37. Survey Questions Projects must be finished (so result is known) • Projectquestions (characteristics of project, when was it, size) • Success and management (how successful, cost overrun, schedule overrun, performance, replanning, management techniques used) • Systemquestions (# subsystems, # and difficulty of requirements, precedence of architecture, requirements conflict, ease of meeting requirements, tech maturity, evolution) • Organizational effort (project) questions (structure, # changes in limbo, tightly connected project network, management agility, skills, # signatures, # government organizations, # contractors, cognitive fog, estimates, short-term vs long-term focus) • Environment questions (# stakeholders, # sponsors, conflict, changes in needs, ESE profiler) • Biographical questions about responder (name, contact info, how knowledgeable) 8 9

  38. Wording of Questions Q32 ‘The project frequently found itself in a fog of conflicting data and cognitive overload.’ Do you agree with this statement? (1)Strongly Agree (2)Agree (3)Neutral (4)Disagree (5)Strongly Disagree Q16d. “Approximately how many system-level requirements did the project have initially? Difficult requirements are considered difficult to implement or engineer, are hard to trace to source, and have a high degree of overlap with other requirements. How many system requirements were there that were Difficult? (1)1-10 (2)10-100 (3)100-1000 (4)1000-10,000 (5)Over 10,000 Q38.“Where did your project fit, on a scale of Traditional, Transitional, or Messy Frontier, in the following eight attributes?” 38f. Stakeholder relationships: (1) Relationships stable; (2) New relationships; (3) Resistance to changing relationships. 6 13

  39. Which Complexity Measures Predict Problems? • Identify measures • Draft survey • Survey 75 programs • Values of measures • Outcomes • Analyze statistics • t-test for difference of means • Find measures that predict differences in outcomes

  40. Survey Characteristics 80% Aerospace/ defense > ½ SEs, ~ ¼ Project Managers Fairly evenly split over 20 years Over 80% used PERT-type planning and used Risk Management; only 10-20% used Agile or used Lean Used PjM Techniques Agile Lean Risk Mgt PERT s

  41. Outcomes Only about ¼ met cost and schedule, but 70% met performance; > ½ a success Independent (39 Questions) • Project Characteristics (17) • System Characteristics (10) • Environment Characteristics (11) • Cognitive characteristics (1) Dependent (5 questions: Project Outcomes) • Cost • Schedule • Performance • Deliver product • Subjective Success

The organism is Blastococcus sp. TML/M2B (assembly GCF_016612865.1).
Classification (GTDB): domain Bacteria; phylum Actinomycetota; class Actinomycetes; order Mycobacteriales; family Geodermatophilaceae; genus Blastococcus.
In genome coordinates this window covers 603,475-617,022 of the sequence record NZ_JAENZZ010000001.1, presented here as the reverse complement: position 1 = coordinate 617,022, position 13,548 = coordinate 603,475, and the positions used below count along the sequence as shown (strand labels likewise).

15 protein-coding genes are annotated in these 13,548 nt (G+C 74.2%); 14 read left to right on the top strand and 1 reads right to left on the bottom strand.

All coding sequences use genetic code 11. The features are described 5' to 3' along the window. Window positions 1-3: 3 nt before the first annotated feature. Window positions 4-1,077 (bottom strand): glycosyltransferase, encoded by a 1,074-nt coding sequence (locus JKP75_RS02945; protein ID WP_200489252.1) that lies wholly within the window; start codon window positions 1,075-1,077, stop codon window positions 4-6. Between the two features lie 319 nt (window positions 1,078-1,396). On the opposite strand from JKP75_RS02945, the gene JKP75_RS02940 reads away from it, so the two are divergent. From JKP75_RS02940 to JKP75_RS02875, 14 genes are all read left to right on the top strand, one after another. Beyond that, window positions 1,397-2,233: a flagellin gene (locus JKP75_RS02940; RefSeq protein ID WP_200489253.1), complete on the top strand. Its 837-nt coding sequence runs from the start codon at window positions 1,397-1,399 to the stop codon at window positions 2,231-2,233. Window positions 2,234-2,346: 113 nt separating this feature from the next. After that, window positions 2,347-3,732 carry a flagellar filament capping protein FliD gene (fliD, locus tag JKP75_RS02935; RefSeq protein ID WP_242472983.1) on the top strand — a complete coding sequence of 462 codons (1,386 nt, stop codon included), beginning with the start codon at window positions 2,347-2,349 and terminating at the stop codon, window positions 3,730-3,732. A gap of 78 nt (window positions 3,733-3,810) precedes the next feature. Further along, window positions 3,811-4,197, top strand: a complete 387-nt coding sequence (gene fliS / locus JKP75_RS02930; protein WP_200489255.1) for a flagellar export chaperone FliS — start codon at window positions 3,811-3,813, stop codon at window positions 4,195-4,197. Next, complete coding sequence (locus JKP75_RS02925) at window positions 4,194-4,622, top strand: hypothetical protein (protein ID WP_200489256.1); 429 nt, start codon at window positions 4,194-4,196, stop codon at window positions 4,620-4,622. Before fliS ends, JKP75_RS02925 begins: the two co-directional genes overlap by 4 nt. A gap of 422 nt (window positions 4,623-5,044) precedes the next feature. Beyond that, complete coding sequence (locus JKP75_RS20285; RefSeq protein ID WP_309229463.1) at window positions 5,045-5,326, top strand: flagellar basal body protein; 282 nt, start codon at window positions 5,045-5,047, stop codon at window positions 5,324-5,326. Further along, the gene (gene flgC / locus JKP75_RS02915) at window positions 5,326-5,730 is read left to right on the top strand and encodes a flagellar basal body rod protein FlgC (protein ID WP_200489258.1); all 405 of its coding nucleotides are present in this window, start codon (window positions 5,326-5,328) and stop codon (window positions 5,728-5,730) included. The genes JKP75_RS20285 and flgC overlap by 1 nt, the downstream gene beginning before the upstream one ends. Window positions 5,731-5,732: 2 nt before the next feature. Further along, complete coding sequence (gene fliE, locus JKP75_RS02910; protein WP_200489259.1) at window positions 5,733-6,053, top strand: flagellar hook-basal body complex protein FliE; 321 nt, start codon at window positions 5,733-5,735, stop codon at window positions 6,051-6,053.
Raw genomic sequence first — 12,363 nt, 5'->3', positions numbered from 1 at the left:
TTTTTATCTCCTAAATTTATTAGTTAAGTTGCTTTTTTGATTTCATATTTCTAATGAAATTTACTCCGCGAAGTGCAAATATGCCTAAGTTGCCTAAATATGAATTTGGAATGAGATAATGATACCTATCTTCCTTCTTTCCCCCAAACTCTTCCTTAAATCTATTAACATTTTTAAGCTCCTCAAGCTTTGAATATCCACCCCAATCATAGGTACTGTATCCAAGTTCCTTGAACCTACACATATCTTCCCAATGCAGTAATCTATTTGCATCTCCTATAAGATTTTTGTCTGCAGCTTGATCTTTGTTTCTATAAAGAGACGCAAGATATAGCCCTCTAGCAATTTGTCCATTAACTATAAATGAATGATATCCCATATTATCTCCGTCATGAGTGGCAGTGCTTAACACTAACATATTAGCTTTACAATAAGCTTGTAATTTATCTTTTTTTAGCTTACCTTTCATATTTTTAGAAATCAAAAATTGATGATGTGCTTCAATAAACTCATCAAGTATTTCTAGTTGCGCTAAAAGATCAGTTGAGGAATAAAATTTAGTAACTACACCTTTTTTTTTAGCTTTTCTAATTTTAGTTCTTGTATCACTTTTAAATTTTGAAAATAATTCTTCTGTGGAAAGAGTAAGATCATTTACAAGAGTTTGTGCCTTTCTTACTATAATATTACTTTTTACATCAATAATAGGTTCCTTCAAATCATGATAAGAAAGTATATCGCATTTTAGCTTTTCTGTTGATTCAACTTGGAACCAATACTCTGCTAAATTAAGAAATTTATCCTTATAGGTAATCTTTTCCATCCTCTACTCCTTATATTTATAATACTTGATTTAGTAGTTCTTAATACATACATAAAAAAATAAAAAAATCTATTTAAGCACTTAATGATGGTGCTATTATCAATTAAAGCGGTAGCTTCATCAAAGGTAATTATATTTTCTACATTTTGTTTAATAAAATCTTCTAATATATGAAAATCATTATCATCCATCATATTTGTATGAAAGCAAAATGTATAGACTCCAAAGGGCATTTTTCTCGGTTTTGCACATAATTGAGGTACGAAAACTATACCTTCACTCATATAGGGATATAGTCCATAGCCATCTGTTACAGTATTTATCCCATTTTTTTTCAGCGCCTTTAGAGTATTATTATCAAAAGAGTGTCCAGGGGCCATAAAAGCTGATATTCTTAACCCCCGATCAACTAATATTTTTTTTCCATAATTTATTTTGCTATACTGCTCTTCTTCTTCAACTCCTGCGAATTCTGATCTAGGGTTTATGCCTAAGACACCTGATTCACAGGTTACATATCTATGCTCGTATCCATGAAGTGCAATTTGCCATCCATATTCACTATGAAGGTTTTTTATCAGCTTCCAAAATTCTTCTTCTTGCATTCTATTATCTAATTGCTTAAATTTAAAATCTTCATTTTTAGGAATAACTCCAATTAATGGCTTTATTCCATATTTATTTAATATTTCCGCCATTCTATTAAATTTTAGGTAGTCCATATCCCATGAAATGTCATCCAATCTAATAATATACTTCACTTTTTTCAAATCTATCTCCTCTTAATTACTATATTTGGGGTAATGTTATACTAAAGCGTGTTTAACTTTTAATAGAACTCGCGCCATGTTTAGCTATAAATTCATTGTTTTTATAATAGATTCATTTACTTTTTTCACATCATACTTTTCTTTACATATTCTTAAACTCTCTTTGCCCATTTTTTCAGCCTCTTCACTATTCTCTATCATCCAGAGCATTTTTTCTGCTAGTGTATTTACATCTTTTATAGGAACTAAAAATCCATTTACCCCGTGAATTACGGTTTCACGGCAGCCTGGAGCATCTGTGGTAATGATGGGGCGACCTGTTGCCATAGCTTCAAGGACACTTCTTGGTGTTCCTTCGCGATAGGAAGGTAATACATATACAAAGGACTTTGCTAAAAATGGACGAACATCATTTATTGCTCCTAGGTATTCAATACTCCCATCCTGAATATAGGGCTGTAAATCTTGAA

42. Research Statement • Research QuestionDoes complexity predict program failure? • HypothesisPrograms characterized by higher numbers of “difficult” * requirements, higher cognitive overload and more complex stakeholder relationships demonstrate significantly higher performance issues (cost overrun, schedule delay, and performance shortfall). *“Difficult” is defined by COSYSMO (Valerdi 2008)

  43. t-test Analysis Low complexity • Null hypothesis: the groups are the same and there is no contribution to success from complexity measure • If t-test shows probability of difference occurring by chance is <0.05 (2-tail), there is significance • Two tests; which is chosen depends on F-test. Outcomes 1 3 5 … 75 Cost Overrun Schedule Delay Performance Shortfall 1 2 3 4 … 76 2.6  1.3 3.0  1.6 2.4  1.4 High complexity 2 4 6 … 76 3.8  1.4 3.6  1.2 2.5  1.2 All programs 2 groups based on a complexity measure (e.g., Annual cost) Are these the same or different?

  44. Black text: Significant (p<0.001). White text: Significant (p<0.05). Three top variables strong predictors of Cost, Schedule, Performance shortfall. Results

  45. Hypothesis Variables vs. Outcomes Means: 1 = better 2 = +/- 5% 3 = worse 5-20% 4 = worse 20-50% 5 = worse 50-100% c&s only: 6 = worse >100%

  46. Two Outcome Groups

  47. + + + - . How Do Top 3 Complexity Variables Lead to Outcomes? Q38f-Changing Stakeholder Relationships & Resistance Late decisions + Power Struggles + New Stakeholder Personnel Resistance + - Requirements changes + + Performance Shortfall + + + Changing Relationships + + + Instability and Conflicting Data + + + Imperfect solutions + Political Arguments Stakeholder Clarification + + + + + + Wrong decisions Q16d-Difficult Requirements Schedule Delay + + + + + # Architecture option studies + + Rework Hard to trace to source + + - Q32-Cognitive Fog Hard to Implement More Tests, More Data + + + + High Overlap + - Expensive solutions Cost overrun + Usable Inexpensive solutions -

  48. Size Subsets Requirements Project Basics Stakeholders ProjMgmt Changes Conflict Skills Uncertainty